Regarding the king of the unnamed kingdom, Prince Charming’s father, this dude is crazy. The aging monarch is a rather bossy and hotheaded man who’s growing lonely in his old age and wants his boy to give him some grandkids. He doesn’t really care if Prince Charming wants a wife or children, he’s going to pressure him into it anyway. He also threatens his subordinate, the Grand Duke, quite often and tries to lop his head off with a sword when he accuses him of treason. I feel like in a different movie this character would probably be portrayed as an antagonist, but since he’s setting Cindy and Prince Charming up and he’s not as bad as Lady Tremaine, he counts as a good guy. In any case, Cinderella has certainly gained an eccentric and interesting father in-law, and I curiously wonder if there were any more arguments to come for the prince and his papa about the king’s meddling. The king’s adviser and right hand man, the Grand Duke, fits the mold that other Disney characters like Sebastian, Cogsworth, and Zazu fill – the smug, stuffy servant who spends most of the movie being bossed around and is somewhat taken for granted. The Grand Duke doesn’t really believe in love at first sight and doesn’t approve of the king’s plan, but he goes along with it regardless, because otherwise he might lose his job and possibly his head. Needless to say, he’s quite stressed. In another cool example of an actor playing a double role, Luis Van Rooten voices both characters and you honestly won’t even notice.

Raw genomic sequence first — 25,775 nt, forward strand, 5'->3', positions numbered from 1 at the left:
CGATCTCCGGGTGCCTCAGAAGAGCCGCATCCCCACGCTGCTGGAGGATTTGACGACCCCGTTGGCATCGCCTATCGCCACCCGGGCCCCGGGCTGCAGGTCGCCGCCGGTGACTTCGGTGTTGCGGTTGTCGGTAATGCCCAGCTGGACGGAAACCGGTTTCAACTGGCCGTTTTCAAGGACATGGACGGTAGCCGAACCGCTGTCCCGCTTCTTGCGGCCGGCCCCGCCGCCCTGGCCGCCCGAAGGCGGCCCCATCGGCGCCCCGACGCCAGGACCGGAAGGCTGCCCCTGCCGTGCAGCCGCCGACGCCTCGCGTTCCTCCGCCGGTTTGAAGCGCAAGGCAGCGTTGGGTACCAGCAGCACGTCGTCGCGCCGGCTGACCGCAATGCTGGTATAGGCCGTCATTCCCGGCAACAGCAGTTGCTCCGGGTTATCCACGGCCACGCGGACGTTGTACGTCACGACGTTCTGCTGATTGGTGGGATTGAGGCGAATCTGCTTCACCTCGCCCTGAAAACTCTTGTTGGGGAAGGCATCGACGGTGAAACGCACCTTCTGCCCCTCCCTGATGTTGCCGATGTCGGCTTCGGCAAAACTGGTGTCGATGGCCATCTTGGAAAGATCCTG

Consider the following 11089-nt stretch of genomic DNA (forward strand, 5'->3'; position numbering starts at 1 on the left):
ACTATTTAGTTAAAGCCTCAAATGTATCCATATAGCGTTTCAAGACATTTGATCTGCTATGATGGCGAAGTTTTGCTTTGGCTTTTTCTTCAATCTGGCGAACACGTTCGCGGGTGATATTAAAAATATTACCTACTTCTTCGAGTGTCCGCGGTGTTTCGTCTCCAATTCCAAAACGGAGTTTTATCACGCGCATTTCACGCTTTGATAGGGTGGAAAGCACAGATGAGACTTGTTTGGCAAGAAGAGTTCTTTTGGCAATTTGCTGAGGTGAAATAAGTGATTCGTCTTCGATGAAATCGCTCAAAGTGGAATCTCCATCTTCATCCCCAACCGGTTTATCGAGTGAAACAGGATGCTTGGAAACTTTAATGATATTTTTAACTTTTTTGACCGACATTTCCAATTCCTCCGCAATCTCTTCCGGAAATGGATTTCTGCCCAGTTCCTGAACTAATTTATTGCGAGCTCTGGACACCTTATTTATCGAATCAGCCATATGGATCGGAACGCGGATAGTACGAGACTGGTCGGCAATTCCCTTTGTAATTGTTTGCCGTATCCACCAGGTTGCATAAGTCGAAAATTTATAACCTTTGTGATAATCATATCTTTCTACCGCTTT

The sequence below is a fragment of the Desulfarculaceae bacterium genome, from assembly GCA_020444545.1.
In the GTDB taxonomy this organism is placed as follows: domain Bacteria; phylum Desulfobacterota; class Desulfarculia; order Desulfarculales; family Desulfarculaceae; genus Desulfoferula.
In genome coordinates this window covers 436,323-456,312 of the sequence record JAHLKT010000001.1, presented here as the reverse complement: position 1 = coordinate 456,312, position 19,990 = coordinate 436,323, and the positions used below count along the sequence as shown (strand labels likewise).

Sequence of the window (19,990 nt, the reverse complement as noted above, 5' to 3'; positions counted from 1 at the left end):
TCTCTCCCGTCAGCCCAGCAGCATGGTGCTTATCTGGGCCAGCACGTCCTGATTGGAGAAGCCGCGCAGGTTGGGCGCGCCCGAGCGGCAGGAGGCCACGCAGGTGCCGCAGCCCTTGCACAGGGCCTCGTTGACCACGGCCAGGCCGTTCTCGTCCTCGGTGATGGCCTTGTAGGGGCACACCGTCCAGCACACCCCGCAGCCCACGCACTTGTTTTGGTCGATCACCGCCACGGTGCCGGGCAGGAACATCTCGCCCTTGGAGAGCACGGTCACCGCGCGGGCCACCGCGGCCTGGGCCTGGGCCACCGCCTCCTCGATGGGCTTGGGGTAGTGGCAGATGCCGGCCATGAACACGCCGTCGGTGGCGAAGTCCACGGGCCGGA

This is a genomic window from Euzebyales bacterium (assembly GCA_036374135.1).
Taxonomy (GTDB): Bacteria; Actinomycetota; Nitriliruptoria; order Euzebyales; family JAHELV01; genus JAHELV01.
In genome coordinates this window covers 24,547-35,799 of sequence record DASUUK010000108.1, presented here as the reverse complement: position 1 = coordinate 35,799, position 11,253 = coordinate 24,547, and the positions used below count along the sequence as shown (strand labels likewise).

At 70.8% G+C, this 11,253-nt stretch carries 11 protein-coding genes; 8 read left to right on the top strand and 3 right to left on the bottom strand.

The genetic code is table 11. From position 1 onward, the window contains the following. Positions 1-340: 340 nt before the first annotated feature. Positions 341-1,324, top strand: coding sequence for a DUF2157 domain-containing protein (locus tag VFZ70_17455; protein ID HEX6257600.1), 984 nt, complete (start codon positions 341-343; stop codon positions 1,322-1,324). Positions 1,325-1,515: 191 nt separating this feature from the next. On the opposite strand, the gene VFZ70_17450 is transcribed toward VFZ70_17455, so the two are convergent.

Prince Charming (referred to only as ‘the Prince’ in the film) has two scenes and like several of the other classic princes, he’s a bit of an enigma. Strangely enough, the movie seems more interested in fleshing out his dad’s personality than his own, so we can have a matchmaking dad subplot. From what we do learn, Prince Charming is a very courageous and accomplished individual, as well as somewhat rebellious, since he’s always resisted his dad’s meddling and given him trouble in the past. The Prince also doesn’t see the world through social divides. He may be the kingdom’s most eligible bachelor, but he won’t settle for marrying a rich but annoyingly superficial woman, and he has no problem marrying a scullery maid (who’s also technically rich?). Cinderella catches his eye precisely because she was uninterested in the pomp and circumstance of the ball, and when Prince Charming realizes she never even knew he was royalty and had no intention of wooing him for his wealth, he likes her even more. Thus, for the remainder of the movie, he’s determined to see his runaway love again. Cinderella’s Fairy Godmother is a one-scene wonder, and the biggest mystery in the film when it comes to the world of fairy godmothers and the rules of magic. From what we see of her, she’s kindhearted, doting, and a bit absent-minded; very much an elderly mother figure. It’s easy to wonder why she didn’t try to help improve Cinderella’s home life as well as give her that trip to the ball, but I’m pretty sure she did. She let her keep her magical glass slippers. Cindy assumed they were just a memento of the best night of her life, but I bet she was real glad she kept one of those babies the following morning.